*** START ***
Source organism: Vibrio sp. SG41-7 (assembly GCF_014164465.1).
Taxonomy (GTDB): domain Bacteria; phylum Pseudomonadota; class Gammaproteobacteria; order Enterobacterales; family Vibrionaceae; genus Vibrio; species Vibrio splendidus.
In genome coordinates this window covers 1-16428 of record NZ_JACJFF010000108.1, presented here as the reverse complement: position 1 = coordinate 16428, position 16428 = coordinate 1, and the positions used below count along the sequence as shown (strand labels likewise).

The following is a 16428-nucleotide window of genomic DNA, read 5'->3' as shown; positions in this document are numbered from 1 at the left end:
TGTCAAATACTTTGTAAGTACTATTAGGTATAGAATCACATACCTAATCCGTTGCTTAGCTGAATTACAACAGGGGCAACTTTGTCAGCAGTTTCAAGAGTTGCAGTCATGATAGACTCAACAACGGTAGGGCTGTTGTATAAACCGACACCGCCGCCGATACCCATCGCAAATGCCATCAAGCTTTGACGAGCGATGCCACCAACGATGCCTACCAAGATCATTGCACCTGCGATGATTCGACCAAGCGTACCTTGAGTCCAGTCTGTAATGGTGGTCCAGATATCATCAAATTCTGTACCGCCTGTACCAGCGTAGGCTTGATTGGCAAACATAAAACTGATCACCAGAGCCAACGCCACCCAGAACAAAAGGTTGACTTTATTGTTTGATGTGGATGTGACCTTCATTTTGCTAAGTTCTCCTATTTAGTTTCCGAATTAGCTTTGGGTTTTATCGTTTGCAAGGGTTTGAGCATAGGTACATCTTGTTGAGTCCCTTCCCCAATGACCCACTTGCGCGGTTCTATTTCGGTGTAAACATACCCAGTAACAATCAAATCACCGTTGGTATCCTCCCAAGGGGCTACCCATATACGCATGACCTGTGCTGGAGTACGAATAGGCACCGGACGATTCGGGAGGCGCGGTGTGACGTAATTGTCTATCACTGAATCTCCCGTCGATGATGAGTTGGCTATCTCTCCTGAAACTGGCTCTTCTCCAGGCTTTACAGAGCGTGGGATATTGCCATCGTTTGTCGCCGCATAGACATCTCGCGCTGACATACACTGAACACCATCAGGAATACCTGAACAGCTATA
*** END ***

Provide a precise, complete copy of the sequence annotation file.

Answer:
Source organism: Vibrio sp. SG41-7 (assembly GCF_014164465.1).
Taxonomy (GTDB): domain Bacteria; phylum Pseudomonadota; class Gammaproteobacteria; order Enterobacterales; family Vibrionaceae; genus Vibrio; species Vibrio splendidus.
In genome coordinates this window covers 1-16428 of record NZ_JACJFF010000108.1, presented here as the reverse complement: position 1 = coordinate 16428, position 16428 = coordinate 1, and the positions used below count along the sequence as shown (strand labels likewise).

The following is a 16428-nucleotide window of genomic DNA, read 5'->3' as shown; positions in this document are numbered from 1 at the left end:
TGTCAAATACTTTGTAAGTACTATTAGGTATAGAATCACATACCTAATCCGTTGCTTAGCTGAATTACAACAGGGGCAACTTTGTCAGCAGTTTCAAGAGTTGCAGTCATGATAGACTCAACAACGGTAGGGCTGTTGTATAAACCGACACCGCCGCCGATACCCATCGCAAATGCCATCAAGCTTTGACGAGCGATGCCACCAACGATGCCTACCAAGATCATTGCACCTGCGATGATTCGACCAAGCGTACCTTGAGTCCAGTCTGTAATGGTGGTCCAGATATCATCAAATTCTGTACCGCCTGTACCAGCGTAGGCTTGATTGGCAAACATAAAACTGATCACCAGAGCCAACGCCACCCAGAACAAAAGGTTGACTTTATTGTTTGATGTGGATGTGACCTTCATTTTGCTAAGTTCTCCTATTTAGTTTCCGAATTAGCTTTGGGTTTTATCGTTTGCAAGGGTTTGAGCATAGGTACATCTTGTTGAGTCCCTTCCCCAATGACCCACTTGCGCGGTTCTATTTCGGTGTAAACATACCCAGTAACAATCAAATCACCGTTGGTATCCTCCCAAGGGGCTACCCATATACGCATGACCTGTGCTGGAGTACGAATAGGCACCGGACGATTCGGGAGGCGCGGTGTGACGTAATTGTCTATCACTGAATCTCCCGTCGATGATGAGTTGGCTATCTCTCCTGAAACTGGCTCTTCTCCAGGCTTTACAGAGCGTGGGATATTGCCATCGTTTGTCGCCGCATAGACATCTCGCGCTGACATACACTGAACACCATCAGGAATACCTGAACAGCTATA